From Silver Screen And Roll: As playoff games go, they don’t come more simplistic than that. No, the Lakers didn’t blast the Utah Jazz as was seen in the night’s other contest, but in defeating the Jazz 111-103, the Lakers never lost control of the contest. The Jazz made the same push that saw them take a 4 point lead in Game 1, but the closest they ever got was to reduce the deficit to 6 points. Down the stretch, the Lakers played with such relaxation that they might as well have been taking a lovely stroll. This one was never in doubt.
From BasketBlog: The Lakers are long. That could win “Obvious Statement of the Playoffs” honors, sure … especially if you ask the Utah Jazz. In L.A.’s 111-103 Game 2 victory over the Jazz in Tuesday afternoon’s Western Conference Semi’s, Laker bigs Andrew Bynum, Pau Gasol and Lamar Odom totaled 50 points on 18-of-24 shooting (75 percent), 44 rebounds and nine blocks. When the final buzzer sounded, all three had double-doubles while playing over the top of Utah, led by Gasol’s 22 points and 15 rebounds, Bynum’s 17 and 14 and Odom’s 11 and 15.
From TalkHoops: It’s the same old song. The Lakers had a commanding lead, the Jazz came storming back, the Lakers close out the game playing the way they should have been playing the entire game. If you’re the Utah Jazz, how do you go about stopping this Lakers team in Game 3? You come out to an early seven point lead. You’re getting the Lakers to take outside shots, and miss the easy ones they get inside. You’re getting them to turn the ball over and Kobe Bryant is passing the ball instead of taking advantage of his skill sets. In the first quarter, Bryant and Gasol combine for only eight points on four for seven shooting with four turnovers and a technical foul (on Bryant after one of his turnovers). Yet, you go into the second quarter down by four. Why? Because the Lakers fourth scoring option (of the starters) scores 10 points in the opening period. Where do you go from there if you’re the Jazz?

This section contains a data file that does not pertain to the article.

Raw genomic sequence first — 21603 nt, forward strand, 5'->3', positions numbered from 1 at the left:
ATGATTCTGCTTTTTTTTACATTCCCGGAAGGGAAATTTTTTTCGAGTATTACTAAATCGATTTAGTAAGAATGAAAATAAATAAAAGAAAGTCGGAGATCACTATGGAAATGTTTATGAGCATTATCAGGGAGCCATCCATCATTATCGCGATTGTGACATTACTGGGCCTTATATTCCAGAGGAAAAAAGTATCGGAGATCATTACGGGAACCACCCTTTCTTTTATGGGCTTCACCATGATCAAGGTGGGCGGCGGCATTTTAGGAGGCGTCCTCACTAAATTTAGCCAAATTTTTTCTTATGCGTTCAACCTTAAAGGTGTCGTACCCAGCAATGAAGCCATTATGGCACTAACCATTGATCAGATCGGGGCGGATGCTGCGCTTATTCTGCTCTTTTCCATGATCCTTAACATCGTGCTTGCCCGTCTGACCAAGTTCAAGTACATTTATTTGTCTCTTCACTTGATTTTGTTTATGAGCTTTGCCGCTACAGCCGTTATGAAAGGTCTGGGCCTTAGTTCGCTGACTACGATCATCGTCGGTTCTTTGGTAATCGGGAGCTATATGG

From Land O’ Lakers: Never let it be said Phil Jackson plays favorites to the bitter end. Sure, he’s known for sticking by certain players, and in the eyes of some fans, such loyalty is capable of blinding him. For example, Luke Walton’s reputation among the Laker Nation and even some media members is that of Phil’s pet. The label may be a little strong, but there’s no questioning PJ’s fondness for Luke and the way he plays. He’s even jokingly referred to the small forward as his “son.” But there are sometimes lines to be drawn, even regarding fictitious blood ties. Thus, when the second quarter began, Walton was glued to the pine, despite this being the time he typically first checks into the game.
From The No Look Pass: Well, for the first two games, the Lakers have pretty much owned the series against the Jazz. It’s quite evident what the Jazz lack against the Lakers: size. The guys that do have size (Kyrylo Fesenko and Kosta Koufos) are inexperienced… and the Laker bigs would just overmatch them. Carlos Boozer doesn’t get as many good looks going against Lamar Odom, Pau Gasol, and Andrew Bynum. The Jazz do have a Deron Williams that can run around the Lakers but he didn’t exactly have a great Game 2.
From Pro Basketball Talk: The Utah Jazz have the best point guard in basketball. They’ve surrounded him with good outside shooting and talented forwards. They have one of the best coaches in the league and run the flex with precision. They’re a tough, physical team who don’t back down from any challenge.
From Purple and Blues: Is it me, or was Game 2 very similar to Game 1? The Utah Jazz did just enough to remain in the game throughout, and they had a chance in the 4th quarter with a little run. Ultimately, though, they did not have enough left in the tank, and they could not complete the comeback. It just seemed like every time that they could have really broken through, they came up short with an empty possession or a turnover.